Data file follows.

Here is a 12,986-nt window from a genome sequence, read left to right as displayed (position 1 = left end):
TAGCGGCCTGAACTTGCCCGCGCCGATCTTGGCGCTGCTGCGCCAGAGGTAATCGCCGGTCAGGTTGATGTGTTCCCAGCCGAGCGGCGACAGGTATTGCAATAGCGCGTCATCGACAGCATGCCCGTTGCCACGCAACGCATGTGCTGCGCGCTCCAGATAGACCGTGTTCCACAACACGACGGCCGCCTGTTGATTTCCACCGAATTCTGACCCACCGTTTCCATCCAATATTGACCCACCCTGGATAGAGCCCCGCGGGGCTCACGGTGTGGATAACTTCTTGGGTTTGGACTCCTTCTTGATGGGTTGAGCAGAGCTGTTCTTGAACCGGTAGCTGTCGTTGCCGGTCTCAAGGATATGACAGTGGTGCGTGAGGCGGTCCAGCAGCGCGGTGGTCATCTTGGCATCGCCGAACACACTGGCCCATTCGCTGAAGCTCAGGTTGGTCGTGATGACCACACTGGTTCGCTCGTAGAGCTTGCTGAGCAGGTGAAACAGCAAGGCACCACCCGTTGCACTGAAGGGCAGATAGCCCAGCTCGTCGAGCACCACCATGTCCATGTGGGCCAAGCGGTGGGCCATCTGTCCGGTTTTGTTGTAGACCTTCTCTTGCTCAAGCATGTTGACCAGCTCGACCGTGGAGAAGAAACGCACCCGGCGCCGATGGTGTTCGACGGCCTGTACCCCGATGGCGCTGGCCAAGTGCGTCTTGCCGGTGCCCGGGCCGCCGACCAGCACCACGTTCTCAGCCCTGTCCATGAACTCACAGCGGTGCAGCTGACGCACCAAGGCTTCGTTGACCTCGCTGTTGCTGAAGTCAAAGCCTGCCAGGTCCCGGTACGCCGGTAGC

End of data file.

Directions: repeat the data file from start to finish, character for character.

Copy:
Here is a 12,986-nt window from a genome sequence, read left to right as displayed (position 1 = left end):
TAGCGGCCTGAACTTGCCCGCGCCGATCTTGGCGCTGCTGCGCCAGAGGTAATCGCCGGTCAGGTTGATGTGTTCCCAGCCGAGCGGCGACAGGTATTGCAATAGCGCGTCATCGACAGCATGCCCGTTGCCACGCAACGCATGTGCTGCGCGCTCCAGATAGACCGTGTTCCACAACACGACGGCCGCCTGTTGATTTCCACCGAATTCTGACCCACCGTTTCCATCCAATATTGACCCACCCTGGATAGAGCCCCGCGGGGCTCACGGTGTGGATAACTTCTTGGGTTTGGACTCCTTCTTGATGGGTTGAGCAGAGCTGTTCTTGAACCGGTAGCTGTCGTTGCCGGTCTCAAGGATATGACAGTGGTGCGTGAGGCGGTCCAGCAGCGCGGTGGTCATCTTGGCATCGCCGAACACACTGGCCCATTCGCTGAAGCTCAGGTTGGTCGTGATGACCACACTGGTTCGCTCGTAGAGCTTGCTGAGCAGGTGAAACAGCAAGGCACCACCCGTTGCACTGAAGGGCAGATAGCCCAGCTCGTCGAGCACCACCATGTCCATGTGGGCCAAGCGGTGGGCCATCTGTCCGGTTTTGTTGTAGACCTTCTCTTGCTCAAGCATGTTGACCAGCTCGACCGTGGAGAAGAAACGCACCCGGCGCCGATGGTGTTCGACGGCCTGTACCCCGATGGCGCTGGCCAAGTGCGTCTTGCCGGTGCCCGGGCCGCCGACCAGCACCACGTTCTCAGCCCTGTCCATGAACTCACAGCGGTGCAGCTGACGCACCAAGGCTTCGTTGACCTCGCTGTTGCTGAAGTCAAAGCCTGCCAGGTCCCGGTACGCCGGTAGC